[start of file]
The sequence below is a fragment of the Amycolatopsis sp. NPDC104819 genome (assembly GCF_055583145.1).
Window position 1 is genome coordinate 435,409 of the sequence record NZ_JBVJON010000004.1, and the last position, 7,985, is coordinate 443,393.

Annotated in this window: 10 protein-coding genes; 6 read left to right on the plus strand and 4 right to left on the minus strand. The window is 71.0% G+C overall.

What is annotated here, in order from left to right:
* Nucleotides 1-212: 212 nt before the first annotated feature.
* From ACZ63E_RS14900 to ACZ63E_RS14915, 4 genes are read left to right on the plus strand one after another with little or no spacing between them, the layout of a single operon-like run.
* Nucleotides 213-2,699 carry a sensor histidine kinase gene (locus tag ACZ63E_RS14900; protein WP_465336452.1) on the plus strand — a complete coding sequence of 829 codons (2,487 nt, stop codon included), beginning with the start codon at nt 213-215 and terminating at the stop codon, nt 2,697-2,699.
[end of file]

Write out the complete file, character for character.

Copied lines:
The sequence below is a fragment of the Amycolatopsis sp. NPDC104819 genome (assembly GCF_055583145.1).
Window position 1 is genome coordinate 435,409 of the sequence record NZ_JBVJON010000004.1, and the last position, 7,985, is coordinate 443,393.

Annotated in this window: 10 protein-coding genes; 6 read left to right on the plus strand and 4 right to left on the minus strand. The window is 71.0% G+C overall.

What is annotated here, in order from left to right:
* Nucleotides 1-212: 212 nt before the first annotated feature.
* From ACZ63E_RS14900 to ACZ63E_RS14915, 4 genes are read left to right on the plus strand one after another with little or no spacing between them, the layout of a single operon-like run.
* Nucleotides 213-2,699 carry a sensor histidine kinase gene (locus tag ACZ63E_RS14900; protein WP_465336452.1) on the plus strand — a complete coding sequence of 829 codons (2,487 nt, stop codon included), beginning with the start codon at nt 213-215 and terminating at the stop codon, nt 2,697-2,699.